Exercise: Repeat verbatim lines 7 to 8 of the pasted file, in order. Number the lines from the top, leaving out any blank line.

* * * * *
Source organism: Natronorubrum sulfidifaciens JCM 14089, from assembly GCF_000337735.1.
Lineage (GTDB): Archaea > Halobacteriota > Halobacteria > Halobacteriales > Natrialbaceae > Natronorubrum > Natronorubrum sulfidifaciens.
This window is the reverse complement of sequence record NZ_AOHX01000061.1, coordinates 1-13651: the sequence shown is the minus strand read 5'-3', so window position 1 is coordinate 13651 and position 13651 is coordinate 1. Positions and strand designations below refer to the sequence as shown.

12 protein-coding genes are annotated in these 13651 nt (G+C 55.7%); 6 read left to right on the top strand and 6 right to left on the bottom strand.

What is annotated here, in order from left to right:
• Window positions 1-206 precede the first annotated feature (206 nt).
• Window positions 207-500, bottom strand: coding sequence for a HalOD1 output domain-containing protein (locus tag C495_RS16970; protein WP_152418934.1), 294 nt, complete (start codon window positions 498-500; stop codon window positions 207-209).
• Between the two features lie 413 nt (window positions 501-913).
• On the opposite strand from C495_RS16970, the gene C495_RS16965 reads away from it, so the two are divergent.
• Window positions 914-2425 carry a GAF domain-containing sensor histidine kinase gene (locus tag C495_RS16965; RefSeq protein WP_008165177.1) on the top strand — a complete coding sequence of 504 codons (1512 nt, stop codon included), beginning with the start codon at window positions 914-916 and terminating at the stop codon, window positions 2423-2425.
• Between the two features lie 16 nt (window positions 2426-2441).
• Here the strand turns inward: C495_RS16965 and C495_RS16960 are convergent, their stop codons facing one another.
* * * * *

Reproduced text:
• Window positions 207-500, bottom strand: coding sequence for a HalOD1 output domain-containing protein (locus tag C495_RS16970; protein WP_152418934.1), 294 nt, complete (start codon window positions 498-500; stop codon window positions 207-209).
• Between the two features lie 413 nt (window positions 501-913).